When To Use Smart Pointers

You could very easily go crazy with smart pointers. It seems like the safe idea, until you realize that you could be tying up memory everywhere. Perhaps you handle them carefully to avoid that issue. A more pressing problem is the mess of code they require to use them, such as is the case if you template your smart pointer class. Even if you are ok with that, your compiler might not be. GCC, for example, has a bug that won’t let you nest templates within each other. Usually you have to create some sort of wrapper class around a template. That makes accessing the data even more tedious.

On top of this, it really isn’t necessary to be a control freak over pointers. Yeah, yeah, I can hear hundreds of paranoid programmers screaming I’m wrong (or so what-I’ve-read would suggest) (and admittedly, I have my own idea as to what it means to be a control freak), but there’s nothing wrong with using pointers openly if you handle them carefully and know where to use them as such.

To make sure I’m not doing something stupid, I came up with some rules for where to use raw pointers as opposed to smart pointers. This is by no means an exhaustive list, but it lays out the fundamentals.

1) Raw pointers may be used within simple classes. This means classes dedicated to a single purpose, such as a list. Here, care must be taken in how such simple classes are used. For me at least, simple classes with exposed pointers are generally limited in the locations they are used.

2) Class members {that are raw pointers} should be instantiated immediately or else be always checked for instantiation. One or the other – not both. If you’ve instantiated your pointers in the beginning, you don’t need to worry about them suddenly vanishing. But you must remember to delete them in the end.

2b) Immediately-instantiated members that are pointers should be re-instantiated after being deleted, and this re-instantiation must occur prior to the closing of the last class method (of that class instance) on the stack. That means a class instance needs to clean itself up. Whenever a class method is called, member data it deletes will be expected elsewhere. To avoid null pointer errors, it must be restored in some way. Otherwise, we’re forced to monitor it everywhere.

3) Raw pointer to members of a class should never be passed outside of the class without being const unless…

a) the class holding the data is a dedicated wrapper or…

b) the class receiving the data is a dedicated wrapper.

4) Every class with a raw pointer member must have a custom copy constructor to handle instantiation of that pointer and reference counting.

Most times, you should return only by address. However, I often make classes (usually structs, actually) that don’t always control their own instantiation and destruction. This is safe because the data goes to a dedicated wrapper that performs some handling on the data openly and, in a sense, acts as an extension of the class. That said, rules 2 and 3 also apply to the dedicated wrapper.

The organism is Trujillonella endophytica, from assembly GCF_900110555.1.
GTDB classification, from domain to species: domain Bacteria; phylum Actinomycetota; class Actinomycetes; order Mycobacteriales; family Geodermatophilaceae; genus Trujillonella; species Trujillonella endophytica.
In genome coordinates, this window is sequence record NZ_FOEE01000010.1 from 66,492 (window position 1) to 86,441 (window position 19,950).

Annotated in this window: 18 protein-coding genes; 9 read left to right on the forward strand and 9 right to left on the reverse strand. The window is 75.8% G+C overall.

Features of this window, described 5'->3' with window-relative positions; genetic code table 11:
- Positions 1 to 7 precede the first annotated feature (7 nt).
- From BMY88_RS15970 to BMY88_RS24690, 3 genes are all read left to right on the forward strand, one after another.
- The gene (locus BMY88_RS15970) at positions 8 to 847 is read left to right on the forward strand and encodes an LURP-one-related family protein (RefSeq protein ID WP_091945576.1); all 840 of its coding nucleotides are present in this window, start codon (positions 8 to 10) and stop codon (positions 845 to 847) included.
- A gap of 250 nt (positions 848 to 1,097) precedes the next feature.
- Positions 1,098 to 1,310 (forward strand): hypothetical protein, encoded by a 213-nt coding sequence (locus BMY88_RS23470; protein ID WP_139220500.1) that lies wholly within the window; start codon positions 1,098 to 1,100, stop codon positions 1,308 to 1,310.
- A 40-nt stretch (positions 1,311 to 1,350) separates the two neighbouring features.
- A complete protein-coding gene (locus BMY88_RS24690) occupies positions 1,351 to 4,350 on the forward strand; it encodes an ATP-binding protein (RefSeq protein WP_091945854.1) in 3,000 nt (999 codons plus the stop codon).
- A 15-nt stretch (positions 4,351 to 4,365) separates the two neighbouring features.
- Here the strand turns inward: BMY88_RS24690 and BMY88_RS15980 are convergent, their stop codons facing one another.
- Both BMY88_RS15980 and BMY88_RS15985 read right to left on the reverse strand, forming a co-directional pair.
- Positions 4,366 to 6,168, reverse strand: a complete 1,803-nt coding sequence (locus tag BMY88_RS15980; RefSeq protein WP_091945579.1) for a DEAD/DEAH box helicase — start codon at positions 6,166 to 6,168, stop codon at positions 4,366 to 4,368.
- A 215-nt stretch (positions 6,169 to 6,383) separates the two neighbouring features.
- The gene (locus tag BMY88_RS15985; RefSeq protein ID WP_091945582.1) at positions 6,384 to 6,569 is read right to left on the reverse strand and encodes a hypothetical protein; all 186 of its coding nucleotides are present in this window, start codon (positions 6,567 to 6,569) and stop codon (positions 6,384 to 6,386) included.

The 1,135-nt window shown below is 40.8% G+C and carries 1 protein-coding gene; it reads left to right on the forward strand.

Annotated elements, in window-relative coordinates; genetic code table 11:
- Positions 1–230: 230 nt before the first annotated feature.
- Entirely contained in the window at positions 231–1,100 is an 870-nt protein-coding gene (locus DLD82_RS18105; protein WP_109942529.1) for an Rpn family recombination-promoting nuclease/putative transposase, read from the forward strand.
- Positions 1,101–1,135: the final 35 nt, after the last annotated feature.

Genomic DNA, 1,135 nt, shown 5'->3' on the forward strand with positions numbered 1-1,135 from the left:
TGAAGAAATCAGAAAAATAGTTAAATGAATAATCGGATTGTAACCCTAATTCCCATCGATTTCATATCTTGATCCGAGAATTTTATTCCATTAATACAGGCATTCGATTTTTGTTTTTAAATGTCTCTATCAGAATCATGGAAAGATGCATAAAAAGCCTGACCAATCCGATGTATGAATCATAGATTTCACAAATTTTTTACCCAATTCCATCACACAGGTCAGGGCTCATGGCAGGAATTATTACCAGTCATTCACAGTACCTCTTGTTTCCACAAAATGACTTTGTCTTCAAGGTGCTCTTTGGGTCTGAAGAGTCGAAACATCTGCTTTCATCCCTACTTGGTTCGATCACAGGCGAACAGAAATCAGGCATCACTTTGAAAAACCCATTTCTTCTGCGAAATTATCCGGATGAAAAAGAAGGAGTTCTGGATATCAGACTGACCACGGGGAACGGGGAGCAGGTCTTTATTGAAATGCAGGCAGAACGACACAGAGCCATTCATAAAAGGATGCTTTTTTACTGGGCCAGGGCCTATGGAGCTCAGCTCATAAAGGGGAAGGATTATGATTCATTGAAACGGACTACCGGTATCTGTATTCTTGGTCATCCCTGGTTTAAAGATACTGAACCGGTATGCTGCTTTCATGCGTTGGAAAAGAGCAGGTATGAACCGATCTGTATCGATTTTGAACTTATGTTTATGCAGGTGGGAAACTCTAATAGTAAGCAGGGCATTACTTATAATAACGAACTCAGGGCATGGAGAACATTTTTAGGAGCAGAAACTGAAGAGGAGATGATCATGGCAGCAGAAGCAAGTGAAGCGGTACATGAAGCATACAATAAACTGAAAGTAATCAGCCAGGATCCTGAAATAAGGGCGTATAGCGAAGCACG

The primary issue with raw pointers is our inability to monitor their instantiation or lack thereof. Why else would we have smart pointers to keep track of references? By limiting the scope of their usage, it’s easier to track pointers.

One of the nice things about smart pointers is that they can directly control initialization of pointers when performing copy construction. It allows for writing a single copy constructor rather than a copy constructor for every class that uses a pointer. A copy constructor still has to be written for every class that has raw pointers as members, but the number of such classes can be limited, depending on the program logic. An important aspect of raw pointers as members is that – if they are not going to be copied (and consequently be unique to a class) – they still need to inherit from a base class that has reference counting. This allows pointer data to be shared without worrying about when it is deleted.

Concluding Thoughts

I’ve read in some places that any handling of raw pointers or passing them to functions is bad practice. I can’t recall where, but any clever chums in my audience probably know full well that there are number of good designs that don’t let this happen. Not to mention, you can do some bizarre things in C++ that make the alternative – passing by address – also act poorly.

Design dictates what you can do and what you must do. In the case of the Copper Virtual Machine, handling raw pointers was inevitable. However, the overall design is such that there should be no segmentation faults. Does that mean I didn’t encounter them in debugging? Of course not. What felt silly was finding a bug recently whose faulty code had a label above it (that obviously I wrote) that warned the code would segfault if I called it one too many times. Sure enough, I was abusing it. At least I had the foresight to see the problem. Next time I won’t ignore my own warnings.

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